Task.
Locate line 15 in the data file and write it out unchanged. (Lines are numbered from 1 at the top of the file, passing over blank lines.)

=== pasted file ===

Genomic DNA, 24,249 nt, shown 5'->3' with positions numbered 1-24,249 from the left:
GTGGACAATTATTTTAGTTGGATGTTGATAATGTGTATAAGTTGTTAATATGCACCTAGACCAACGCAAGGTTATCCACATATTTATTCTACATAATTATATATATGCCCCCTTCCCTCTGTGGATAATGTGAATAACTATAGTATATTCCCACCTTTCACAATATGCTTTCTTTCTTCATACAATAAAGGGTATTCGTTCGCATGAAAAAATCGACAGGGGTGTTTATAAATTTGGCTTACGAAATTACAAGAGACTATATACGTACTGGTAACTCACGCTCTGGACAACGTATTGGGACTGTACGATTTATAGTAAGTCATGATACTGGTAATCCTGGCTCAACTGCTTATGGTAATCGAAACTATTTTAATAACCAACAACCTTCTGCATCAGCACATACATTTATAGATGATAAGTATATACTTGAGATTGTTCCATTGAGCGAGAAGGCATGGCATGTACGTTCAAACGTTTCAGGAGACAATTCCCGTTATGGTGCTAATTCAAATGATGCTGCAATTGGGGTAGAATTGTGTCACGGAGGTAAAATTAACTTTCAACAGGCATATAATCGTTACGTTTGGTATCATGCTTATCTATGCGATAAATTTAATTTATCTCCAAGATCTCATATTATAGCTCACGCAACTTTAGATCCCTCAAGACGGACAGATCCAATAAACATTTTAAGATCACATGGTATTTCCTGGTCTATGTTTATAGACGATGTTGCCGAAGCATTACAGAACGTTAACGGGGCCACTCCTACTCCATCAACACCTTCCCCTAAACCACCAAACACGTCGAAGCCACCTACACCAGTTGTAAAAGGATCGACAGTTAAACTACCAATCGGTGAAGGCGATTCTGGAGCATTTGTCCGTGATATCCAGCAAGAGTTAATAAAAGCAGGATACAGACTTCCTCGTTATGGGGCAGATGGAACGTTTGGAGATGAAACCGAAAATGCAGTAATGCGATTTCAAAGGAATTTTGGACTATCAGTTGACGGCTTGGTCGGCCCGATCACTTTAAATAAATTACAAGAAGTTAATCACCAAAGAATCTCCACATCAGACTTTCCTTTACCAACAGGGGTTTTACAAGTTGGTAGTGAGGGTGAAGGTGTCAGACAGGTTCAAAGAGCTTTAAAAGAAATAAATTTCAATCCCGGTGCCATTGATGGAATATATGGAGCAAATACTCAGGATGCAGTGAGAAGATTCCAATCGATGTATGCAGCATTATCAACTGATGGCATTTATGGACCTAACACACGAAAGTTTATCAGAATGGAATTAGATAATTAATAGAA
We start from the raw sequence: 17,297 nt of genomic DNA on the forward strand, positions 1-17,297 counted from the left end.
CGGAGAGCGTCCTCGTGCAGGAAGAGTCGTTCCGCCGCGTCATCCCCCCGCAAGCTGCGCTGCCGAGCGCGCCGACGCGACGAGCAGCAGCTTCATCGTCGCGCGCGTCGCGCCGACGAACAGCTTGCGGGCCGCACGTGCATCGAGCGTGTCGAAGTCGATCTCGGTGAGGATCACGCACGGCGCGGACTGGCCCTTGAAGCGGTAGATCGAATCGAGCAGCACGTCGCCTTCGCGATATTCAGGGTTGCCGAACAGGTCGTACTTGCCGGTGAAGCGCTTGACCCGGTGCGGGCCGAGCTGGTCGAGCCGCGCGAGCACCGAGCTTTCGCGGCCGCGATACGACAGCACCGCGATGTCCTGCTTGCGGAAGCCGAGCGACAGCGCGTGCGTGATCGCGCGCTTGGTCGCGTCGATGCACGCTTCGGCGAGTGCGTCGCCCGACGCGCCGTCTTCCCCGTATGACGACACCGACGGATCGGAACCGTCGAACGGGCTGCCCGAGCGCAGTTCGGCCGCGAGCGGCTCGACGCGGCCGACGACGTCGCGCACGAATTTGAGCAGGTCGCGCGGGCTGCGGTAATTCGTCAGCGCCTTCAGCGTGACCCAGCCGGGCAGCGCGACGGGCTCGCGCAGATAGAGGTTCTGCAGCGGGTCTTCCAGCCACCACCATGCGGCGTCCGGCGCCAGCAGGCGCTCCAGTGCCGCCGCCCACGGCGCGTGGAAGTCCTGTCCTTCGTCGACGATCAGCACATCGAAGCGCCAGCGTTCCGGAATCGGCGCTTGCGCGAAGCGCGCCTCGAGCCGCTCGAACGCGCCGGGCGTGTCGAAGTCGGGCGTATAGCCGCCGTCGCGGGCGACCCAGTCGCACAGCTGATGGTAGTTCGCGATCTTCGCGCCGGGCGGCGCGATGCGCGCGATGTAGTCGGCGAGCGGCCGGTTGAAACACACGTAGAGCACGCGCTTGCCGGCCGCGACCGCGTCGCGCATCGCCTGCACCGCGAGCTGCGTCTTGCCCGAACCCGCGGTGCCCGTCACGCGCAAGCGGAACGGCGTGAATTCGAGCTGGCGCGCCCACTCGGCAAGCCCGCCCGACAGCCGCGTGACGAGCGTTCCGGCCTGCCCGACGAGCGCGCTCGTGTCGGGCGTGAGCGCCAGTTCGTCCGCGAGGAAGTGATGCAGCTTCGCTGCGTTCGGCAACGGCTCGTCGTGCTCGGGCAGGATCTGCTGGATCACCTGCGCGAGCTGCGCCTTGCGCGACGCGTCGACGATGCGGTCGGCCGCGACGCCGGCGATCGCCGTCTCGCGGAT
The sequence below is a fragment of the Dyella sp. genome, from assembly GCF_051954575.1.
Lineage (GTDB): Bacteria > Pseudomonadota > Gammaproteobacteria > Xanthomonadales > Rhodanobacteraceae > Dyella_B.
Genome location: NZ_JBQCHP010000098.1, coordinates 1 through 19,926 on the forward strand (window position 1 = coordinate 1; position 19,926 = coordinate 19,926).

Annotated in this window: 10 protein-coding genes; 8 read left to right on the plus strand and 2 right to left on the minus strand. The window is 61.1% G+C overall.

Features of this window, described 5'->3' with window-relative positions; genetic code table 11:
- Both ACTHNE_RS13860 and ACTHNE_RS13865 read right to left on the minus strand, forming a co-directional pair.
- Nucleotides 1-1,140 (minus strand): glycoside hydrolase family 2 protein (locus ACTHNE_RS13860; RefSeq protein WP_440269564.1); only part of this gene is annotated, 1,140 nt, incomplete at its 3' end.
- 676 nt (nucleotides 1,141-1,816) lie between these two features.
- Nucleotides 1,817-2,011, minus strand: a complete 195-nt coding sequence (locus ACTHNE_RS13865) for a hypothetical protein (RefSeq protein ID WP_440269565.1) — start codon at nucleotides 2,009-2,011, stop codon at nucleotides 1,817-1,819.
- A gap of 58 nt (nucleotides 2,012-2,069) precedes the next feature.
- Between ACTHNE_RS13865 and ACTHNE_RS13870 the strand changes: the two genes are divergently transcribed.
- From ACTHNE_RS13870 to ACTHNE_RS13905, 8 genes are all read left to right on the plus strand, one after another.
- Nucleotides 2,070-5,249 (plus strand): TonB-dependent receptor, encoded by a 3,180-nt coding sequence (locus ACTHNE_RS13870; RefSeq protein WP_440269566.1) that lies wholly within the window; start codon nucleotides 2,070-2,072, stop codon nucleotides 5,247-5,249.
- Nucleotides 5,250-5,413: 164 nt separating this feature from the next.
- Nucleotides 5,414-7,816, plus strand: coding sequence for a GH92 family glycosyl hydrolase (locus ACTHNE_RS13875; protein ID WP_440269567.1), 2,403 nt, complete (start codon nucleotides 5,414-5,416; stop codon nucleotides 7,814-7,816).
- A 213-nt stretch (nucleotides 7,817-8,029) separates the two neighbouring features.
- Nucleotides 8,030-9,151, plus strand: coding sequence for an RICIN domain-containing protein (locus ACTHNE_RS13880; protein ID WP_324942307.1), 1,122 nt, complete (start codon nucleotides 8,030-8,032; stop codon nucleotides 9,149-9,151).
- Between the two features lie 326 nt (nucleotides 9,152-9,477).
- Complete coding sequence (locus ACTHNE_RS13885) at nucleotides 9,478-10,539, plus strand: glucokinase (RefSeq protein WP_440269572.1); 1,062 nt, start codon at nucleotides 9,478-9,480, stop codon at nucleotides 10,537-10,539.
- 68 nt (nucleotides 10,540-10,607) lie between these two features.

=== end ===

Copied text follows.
- Between ACTHNE_RS13865 and ACTHNE_RS13870 the strand changes: the two genes are divergently transcribed.